The Reuters pictures team of John Gress, Matt Sullivan and Jeff Haynes reflect on covering the past weekend’s Kentucky Derby.
By Maxim Shemetov
What did I know about Chechnya before last week? For someone who grew up in the 1990s the very word Chechnya meant a string of grainy images on TV showing people in battered camouflage outfits, shooting at each other amid destruction and ruin. Fear, wahhabis, Shamil Basayev, terrorism, mountains: these were the words that used to spring to my mind when someone mentioned Chechnya.
Mexico City, Mexico
By Edgard Garrido
Days before last Christmas, city authorities initiated a program of voluntary disarmament for citizens encouraging them to swap their pistols, revolvers, guns and the occasional 60mm mortar round for bicycles, tablets or cash. Thousands flocked to the swapping stations set up in different neighborhoods by the police and military.
Los Angeles, California
By Lucy Nicholson
Victoria Rios, 49, stood up in front of the crowd gathered in the court’s public gallery for her graduation. She listened as Los Angeles Superior Court Judge Michael Tynan, 76, began her story. She had started drinking and smoking when she was eight-years-old. She began taking heroin when she was eleven. She was abused, and went through many abusive relationships. “Prisons become my permanent friend,” she said. “If it wasn’t for this program, I don’t know where I’d be. In prison for life or dead,” she said as tears rolled down her face.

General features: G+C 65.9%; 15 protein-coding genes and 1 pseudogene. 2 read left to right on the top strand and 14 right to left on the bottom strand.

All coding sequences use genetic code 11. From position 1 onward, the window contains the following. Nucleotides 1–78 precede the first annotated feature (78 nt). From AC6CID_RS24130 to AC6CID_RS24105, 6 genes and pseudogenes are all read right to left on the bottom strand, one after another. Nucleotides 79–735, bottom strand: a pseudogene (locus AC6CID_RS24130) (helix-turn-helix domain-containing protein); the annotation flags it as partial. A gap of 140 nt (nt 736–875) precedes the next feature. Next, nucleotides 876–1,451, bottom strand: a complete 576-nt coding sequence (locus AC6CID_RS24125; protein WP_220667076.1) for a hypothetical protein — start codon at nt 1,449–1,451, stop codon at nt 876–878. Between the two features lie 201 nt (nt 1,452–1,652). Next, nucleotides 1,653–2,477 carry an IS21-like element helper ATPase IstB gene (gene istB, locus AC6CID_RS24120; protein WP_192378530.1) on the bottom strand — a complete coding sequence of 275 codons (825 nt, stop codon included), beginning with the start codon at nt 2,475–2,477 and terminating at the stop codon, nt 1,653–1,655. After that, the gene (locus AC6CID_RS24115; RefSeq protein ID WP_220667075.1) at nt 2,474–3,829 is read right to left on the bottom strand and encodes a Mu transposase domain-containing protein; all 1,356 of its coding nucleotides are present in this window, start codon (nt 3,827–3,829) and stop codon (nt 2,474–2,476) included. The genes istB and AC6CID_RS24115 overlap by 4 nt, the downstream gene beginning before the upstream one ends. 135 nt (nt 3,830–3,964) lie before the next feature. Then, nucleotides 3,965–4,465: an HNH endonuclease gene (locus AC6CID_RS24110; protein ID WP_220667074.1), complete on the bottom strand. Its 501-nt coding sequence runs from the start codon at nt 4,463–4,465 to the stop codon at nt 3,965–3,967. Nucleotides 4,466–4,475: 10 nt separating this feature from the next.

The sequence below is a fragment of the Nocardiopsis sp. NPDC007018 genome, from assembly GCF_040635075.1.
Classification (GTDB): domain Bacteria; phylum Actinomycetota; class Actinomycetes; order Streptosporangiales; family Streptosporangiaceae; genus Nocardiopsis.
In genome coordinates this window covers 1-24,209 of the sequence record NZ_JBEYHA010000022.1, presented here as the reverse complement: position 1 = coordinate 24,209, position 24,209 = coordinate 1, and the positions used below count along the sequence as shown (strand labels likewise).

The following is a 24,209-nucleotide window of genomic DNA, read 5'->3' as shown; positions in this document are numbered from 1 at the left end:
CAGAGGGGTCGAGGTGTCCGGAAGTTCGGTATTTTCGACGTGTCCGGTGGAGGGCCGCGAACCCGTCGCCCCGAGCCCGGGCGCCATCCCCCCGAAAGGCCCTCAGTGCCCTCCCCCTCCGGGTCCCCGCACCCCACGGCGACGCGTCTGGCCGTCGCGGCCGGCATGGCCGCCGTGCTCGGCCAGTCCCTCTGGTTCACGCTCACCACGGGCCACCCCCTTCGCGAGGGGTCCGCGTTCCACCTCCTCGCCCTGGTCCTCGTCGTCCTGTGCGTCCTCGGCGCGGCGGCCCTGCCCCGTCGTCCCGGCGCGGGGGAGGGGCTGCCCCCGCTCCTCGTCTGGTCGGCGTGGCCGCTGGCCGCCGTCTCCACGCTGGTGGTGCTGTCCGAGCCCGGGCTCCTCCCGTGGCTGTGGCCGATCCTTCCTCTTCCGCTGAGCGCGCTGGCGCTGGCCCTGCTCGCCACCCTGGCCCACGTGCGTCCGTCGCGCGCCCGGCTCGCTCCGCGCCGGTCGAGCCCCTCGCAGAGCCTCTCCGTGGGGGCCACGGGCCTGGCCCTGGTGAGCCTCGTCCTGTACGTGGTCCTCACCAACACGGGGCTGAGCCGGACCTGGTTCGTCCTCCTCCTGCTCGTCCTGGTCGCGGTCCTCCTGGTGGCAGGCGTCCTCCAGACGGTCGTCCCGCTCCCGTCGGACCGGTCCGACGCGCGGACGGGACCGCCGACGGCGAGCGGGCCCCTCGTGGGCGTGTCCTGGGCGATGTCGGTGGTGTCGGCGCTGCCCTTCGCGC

Little Rock, Arkansas
By Gaia Squarci
I’ll never forget the day I first came in contact with blindness. It was a day in November 2011. A couple of months earlier, I had come to New York to pursue photography, shaping an identity largely based on what I see and the way I see it. Blindness was pure terror for a photographer like me – and it was also mysterious.